What to Look For in a Good Astronomy Telescope?

There are several elements that come together in order to make a telescope. Knowing what each of these elements does can really improve your ability to pick the right scope.

A telescope has two major parts; the Optical Tube Assembly (OTA) and the mount. The OTA is the main body of the scope and houses its main lens and eyepiece. This is where all the light capturing, image creation, and magnification takes place. One of the most important elements in an OTA is the aperture of the main lens. The aperture of a lens determines its size. The bigger a lens, the more light it can capture. And more light equals to brighter images. Telescopes with larger apertures perform better and can view fainter objects with more clarity.

Apart from the aperture, the size of the OTA matters as well. Telescopes can get pretty heavy. Usually, bigger telescopes perform better since they have larger lenses. However, you also need to keep portability in mind. There is no point of having a telescope if you cannot even take it around with you. The size that will suit you will be determined by how you intend to use the scope. If you are into outdoor stargazing then you’ll want something lighter than 20 Lbs. If you plan on gazing at the sky from your backyard then you can opt for something a bit heavier.

Another important element of the OTA is the focal length of a scope. The focal length is the second most important element of a telescope. It plays a big role in determining the quality of the image produced by a telescope. The focal length is basically the distance between the main lens and the point where light converges to form an image. The point where light converges to form an image is called the focal point.

There are a number of other aspects of an OTA that need to be considered when buying a scope. However, these three are the main points that a beginner should keep in mind. After picking the right OTA, you also need to consider what mounting options are available to you. Astronomy telescopes have very high magnification powers. This makes using them quite sensitive to even the smallest movement. One needs a really stable surface on which the telescope can rest. Otherwise, even the slightest jitter can ruin your viewing experience.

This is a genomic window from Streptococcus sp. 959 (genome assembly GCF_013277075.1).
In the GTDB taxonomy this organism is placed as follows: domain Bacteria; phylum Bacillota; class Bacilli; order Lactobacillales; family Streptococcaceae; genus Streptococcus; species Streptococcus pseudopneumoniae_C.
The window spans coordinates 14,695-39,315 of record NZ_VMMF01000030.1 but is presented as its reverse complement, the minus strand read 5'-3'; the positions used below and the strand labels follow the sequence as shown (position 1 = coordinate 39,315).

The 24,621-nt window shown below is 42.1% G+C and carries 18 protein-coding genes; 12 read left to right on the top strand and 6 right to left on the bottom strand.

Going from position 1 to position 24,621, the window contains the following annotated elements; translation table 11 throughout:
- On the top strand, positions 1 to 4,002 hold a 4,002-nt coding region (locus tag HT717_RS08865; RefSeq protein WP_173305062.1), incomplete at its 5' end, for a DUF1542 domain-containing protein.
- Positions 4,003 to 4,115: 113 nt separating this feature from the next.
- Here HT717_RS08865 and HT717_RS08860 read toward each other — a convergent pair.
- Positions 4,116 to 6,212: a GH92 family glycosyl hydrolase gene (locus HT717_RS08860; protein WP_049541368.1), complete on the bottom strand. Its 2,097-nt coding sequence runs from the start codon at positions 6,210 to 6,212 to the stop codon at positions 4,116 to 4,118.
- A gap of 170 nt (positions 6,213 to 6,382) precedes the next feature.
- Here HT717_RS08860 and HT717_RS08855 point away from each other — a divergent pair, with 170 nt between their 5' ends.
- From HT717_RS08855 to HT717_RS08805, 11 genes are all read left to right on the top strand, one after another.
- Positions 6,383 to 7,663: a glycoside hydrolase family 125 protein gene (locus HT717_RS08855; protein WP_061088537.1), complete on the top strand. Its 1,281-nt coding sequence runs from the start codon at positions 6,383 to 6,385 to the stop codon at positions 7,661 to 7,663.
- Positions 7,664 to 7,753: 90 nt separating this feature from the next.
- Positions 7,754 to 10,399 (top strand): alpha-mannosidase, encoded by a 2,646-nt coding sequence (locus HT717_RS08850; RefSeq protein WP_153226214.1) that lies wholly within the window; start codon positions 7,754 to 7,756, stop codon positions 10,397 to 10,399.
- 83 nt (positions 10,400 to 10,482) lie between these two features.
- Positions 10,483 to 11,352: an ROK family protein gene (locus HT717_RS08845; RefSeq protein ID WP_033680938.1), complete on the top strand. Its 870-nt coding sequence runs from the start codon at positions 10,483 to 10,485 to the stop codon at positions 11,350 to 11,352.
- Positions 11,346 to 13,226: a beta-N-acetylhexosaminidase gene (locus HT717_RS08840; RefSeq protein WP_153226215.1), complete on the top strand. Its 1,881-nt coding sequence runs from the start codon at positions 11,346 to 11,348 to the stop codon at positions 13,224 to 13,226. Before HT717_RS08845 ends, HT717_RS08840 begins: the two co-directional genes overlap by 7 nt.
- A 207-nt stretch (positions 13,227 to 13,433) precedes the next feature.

There are two kinds of mounting options available to astronomers. You can even buy an alt-azimuth mount or an equatorial mount. Both mounts are ideal for astronomers since they are designed to operate smoothly. Alt-azimuth mounts are simpler while equatorial mounts are more complex. The latter are designed to move on two axis and mimic the movement of our planet’s rotation. These mounts are usually used by people who get into astro-photography. An equatorial mount can be equipped with a motor. This allows one to track a single object for several hours.

Conclusion

Whether you’re a beginner or an adept astronomer, you have a ton of options available to you. The market is teeming with a large variety of telescopes. Picking a telescope with the right specs can ensure that your astronomy experience becomes enjoyable. The two factors that you should focus on the most are; a telescope’s aperture and focal length. These two have a direct impact on the image production capability of a telescope.

Astronomy is a slippery slope. Once you develop a taste for this hobby, you will find yourself spending a lot of time looking at the sky.